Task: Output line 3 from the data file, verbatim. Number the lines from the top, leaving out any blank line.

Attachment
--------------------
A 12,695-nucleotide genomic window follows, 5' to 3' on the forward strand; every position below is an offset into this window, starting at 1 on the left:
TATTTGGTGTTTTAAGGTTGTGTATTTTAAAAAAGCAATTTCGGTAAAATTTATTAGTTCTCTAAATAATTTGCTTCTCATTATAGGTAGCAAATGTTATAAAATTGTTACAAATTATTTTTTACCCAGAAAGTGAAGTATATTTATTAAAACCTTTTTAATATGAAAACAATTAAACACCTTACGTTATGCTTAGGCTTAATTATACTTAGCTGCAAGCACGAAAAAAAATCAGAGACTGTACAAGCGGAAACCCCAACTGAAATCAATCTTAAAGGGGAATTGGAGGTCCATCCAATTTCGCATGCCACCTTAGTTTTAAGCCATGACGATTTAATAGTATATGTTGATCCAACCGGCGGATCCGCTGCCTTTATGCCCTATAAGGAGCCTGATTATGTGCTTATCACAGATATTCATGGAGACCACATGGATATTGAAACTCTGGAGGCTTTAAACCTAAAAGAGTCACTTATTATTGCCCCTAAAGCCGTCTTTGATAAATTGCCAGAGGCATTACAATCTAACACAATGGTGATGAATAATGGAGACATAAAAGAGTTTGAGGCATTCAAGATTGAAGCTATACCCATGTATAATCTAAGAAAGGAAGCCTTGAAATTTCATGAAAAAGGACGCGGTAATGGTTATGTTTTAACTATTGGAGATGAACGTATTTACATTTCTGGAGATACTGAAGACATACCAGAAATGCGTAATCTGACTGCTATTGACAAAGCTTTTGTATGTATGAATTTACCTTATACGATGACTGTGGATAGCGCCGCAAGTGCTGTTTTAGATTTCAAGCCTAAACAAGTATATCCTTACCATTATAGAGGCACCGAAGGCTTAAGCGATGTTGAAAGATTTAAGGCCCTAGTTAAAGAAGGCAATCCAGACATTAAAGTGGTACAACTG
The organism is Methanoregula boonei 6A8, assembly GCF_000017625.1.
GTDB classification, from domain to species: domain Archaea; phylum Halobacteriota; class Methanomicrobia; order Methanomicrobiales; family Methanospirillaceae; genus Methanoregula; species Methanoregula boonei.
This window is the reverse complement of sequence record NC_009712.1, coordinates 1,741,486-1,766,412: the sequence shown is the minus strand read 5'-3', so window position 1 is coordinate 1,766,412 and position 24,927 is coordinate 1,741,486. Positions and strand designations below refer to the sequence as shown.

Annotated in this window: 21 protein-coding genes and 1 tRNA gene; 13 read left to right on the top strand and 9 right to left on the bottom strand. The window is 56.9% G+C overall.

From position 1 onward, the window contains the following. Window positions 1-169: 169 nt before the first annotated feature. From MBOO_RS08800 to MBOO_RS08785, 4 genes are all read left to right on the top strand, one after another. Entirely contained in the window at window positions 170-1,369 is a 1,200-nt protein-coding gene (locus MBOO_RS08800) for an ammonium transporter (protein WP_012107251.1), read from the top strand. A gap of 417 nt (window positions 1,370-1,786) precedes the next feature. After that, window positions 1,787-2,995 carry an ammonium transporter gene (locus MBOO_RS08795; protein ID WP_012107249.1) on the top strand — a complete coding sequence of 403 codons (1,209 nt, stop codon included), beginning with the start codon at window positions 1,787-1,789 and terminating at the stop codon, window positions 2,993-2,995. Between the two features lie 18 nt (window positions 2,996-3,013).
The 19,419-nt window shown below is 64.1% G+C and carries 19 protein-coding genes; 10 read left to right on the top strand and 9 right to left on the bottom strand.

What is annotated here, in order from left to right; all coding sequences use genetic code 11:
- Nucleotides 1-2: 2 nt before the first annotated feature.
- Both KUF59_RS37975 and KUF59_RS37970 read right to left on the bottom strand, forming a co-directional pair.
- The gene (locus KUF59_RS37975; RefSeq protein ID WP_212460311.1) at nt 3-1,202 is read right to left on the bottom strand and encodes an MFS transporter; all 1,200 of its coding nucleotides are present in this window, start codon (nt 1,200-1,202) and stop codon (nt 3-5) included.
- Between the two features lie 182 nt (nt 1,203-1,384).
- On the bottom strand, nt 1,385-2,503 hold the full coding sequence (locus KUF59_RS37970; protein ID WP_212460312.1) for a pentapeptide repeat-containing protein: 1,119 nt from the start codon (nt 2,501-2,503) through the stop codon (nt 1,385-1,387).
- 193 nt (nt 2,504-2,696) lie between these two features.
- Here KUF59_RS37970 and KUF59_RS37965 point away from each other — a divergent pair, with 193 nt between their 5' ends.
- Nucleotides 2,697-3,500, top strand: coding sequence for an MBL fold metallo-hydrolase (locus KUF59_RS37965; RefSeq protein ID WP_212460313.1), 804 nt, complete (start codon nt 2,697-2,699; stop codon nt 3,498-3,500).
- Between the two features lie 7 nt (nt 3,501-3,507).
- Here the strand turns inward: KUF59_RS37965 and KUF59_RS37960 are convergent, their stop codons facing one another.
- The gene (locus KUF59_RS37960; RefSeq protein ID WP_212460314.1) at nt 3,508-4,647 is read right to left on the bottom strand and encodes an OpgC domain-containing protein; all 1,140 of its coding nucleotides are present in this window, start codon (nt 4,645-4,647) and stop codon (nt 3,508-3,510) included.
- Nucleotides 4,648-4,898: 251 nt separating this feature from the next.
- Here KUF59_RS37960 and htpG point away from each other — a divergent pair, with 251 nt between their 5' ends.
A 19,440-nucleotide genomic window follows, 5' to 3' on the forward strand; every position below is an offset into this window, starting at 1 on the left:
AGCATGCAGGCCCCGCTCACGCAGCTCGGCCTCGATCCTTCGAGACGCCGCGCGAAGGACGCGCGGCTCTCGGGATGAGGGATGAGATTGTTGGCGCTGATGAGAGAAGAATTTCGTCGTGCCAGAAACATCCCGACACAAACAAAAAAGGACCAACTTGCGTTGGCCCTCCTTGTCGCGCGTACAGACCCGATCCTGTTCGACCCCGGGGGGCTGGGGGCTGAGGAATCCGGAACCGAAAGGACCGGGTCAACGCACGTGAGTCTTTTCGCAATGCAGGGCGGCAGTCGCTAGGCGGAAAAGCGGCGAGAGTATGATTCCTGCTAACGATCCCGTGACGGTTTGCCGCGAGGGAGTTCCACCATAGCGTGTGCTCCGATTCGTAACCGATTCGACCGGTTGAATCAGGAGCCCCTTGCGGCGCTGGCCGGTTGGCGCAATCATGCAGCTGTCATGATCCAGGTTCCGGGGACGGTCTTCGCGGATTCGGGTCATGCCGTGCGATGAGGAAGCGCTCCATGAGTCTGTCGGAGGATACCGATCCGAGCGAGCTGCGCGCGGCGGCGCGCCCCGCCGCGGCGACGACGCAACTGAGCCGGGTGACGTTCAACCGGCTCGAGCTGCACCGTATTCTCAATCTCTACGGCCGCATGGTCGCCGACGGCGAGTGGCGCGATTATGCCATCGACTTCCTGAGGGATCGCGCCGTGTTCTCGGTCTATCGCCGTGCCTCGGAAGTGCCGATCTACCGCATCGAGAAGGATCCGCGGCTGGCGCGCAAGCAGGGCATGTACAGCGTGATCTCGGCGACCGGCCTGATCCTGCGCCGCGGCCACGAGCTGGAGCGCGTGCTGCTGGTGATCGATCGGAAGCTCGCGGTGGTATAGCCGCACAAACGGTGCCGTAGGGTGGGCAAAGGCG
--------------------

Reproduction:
The organism is Methanoregula boonei 6A8, assembly GCF_000017625.1.